Hong Kong’s streets were flooded with tens of thousands of protesters Sunday, angry at a proposed extradition law allowing suspects to be sent to China for trial.
Such a move would be in direct contravention of the conditions mandated when the UK handed its former colony back to communist China in 1997, Reuters reports.
The bill’s critics say those extradited would be exposed to China’s deeply flawed justice system, and it would lead to further erosion of the city’s judicial independence, with torture and unfair trials bound to follow.
“It’s a proposal, or a set of proposals, which strike a terrible blow … against the rule of law, against Hong Kong’s stability and security, against Hong Kong’s position as a great international trading hub,” the territory’s last British governor, Chris Patten, said on Thursday.
Police chiefs called for public restraint ahead of the rally, government-funded broadcaster RTHK reported, as they mobilised more than 2,000 officers for action.
Protesters, marching in the sweltering heat dressed in white, include a wide range of people – from business people and lawyers to students, pro-democracy figures and religious groups.
“This is the end game for Hong Kong, it is a matter of life or death. That’s why I come,” Rocky Chang, a 59-year-old professor, told Reuters news agency. “This is an evil law.”
“The people’s voices are not being heard,” 18-year-old student Ivan Wong told AFP news agency.
“This bill will not just affect Hong Kong’s reputation as an international finance centre, but also our judicial system. That has an impact on my future.”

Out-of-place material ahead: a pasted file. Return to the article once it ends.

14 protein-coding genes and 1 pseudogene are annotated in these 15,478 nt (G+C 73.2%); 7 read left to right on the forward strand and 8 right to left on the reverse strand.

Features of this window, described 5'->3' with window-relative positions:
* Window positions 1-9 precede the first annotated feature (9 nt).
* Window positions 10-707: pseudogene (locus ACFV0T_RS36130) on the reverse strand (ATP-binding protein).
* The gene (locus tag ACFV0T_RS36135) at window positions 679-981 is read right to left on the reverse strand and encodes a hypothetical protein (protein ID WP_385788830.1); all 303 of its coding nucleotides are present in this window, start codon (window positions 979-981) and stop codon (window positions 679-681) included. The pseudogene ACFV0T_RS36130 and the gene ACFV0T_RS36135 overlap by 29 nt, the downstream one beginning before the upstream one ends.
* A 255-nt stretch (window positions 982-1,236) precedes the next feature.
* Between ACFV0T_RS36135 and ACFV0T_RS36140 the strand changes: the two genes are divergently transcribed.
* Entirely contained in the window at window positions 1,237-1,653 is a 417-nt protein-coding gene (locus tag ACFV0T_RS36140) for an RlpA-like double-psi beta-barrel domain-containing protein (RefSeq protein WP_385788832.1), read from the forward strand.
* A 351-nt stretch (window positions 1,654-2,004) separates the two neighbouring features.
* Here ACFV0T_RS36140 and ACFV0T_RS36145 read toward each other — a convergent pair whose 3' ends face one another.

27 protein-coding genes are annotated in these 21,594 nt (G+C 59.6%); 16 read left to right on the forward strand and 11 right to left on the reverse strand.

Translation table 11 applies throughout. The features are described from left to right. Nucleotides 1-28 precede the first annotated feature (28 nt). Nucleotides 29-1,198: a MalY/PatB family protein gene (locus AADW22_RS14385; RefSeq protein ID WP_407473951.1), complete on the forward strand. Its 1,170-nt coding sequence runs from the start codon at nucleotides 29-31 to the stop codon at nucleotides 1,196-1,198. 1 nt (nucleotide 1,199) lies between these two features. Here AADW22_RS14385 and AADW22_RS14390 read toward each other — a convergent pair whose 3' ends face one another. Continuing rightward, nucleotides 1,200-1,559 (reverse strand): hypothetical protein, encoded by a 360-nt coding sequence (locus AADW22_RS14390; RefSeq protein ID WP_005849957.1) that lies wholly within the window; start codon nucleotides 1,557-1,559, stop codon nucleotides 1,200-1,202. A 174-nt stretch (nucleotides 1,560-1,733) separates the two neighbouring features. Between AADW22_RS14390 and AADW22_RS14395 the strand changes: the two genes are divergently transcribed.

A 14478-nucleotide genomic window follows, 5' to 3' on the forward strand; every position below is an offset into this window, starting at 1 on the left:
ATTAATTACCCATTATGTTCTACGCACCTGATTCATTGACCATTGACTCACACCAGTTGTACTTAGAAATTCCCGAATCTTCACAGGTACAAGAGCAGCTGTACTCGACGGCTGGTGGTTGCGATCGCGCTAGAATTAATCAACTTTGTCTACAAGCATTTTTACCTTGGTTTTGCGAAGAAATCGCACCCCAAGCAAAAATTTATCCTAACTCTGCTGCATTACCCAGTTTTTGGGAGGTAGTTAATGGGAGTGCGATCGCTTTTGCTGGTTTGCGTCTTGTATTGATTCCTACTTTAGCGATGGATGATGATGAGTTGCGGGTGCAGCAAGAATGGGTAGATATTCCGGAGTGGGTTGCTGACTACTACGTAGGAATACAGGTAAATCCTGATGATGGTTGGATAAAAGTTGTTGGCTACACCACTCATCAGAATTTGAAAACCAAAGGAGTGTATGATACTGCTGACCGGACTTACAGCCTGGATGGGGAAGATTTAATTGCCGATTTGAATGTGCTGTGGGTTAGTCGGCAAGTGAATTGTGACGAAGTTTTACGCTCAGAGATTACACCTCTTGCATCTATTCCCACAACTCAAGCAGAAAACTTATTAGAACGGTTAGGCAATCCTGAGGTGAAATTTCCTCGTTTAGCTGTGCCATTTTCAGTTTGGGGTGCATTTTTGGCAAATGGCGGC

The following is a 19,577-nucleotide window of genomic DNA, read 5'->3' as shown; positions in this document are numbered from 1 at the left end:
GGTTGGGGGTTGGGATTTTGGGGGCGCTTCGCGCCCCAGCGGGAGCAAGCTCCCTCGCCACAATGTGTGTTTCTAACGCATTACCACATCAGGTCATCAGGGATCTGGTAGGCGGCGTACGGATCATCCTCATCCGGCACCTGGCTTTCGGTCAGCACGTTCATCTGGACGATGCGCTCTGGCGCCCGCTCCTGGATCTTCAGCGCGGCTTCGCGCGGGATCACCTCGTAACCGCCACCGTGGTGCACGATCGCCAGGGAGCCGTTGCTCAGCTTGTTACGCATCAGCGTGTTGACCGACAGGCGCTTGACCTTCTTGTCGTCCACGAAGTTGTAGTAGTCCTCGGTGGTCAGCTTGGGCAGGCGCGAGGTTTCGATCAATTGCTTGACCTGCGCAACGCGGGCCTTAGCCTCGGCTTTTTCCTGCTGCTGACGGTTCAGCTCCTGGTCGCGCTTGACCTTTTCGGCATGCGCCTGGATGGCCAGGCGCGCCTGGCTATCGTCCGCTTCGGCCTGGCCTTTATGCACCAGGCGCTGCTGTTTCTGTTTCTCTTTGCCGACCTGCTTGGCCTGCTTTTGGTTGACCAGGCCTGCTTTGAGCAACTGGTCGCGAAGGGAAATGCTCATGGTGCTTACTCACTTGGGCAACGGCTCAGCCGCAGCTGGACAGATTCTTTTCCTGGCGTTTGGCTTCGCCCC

Hong Kong officials have said local courts will have the final say over whether to grant such extradition requests, and suspects accused of political and religious crimes will not be extradited.
Human rights groups, legal alliances, and numerous governments have expressed their concern about the bill.
The U.S. secretary of state, Mike Pompeo, warned it could damage the rule of law in Hong Kong, and a bipartisan congressional committee urged Lam’s administration to listen to the widespread concerns, saying local and foreign residents in Hong Kong had to be protected “from a criminal justice system in mainland China that is regularly employed as a tool of repression”.
The government has sought to reassure the public with some concessions, including promising to only hand over fugitives for offences carrying maximum sentences of at least seven years.
A former British colony, Hong Kong is semi-autonomous under the principle of “one country, two systems” after it returned to Chinese rule in 1997.
The city has its own laws and its residents enjoy civil liberties unavailable to their mainland counterparts.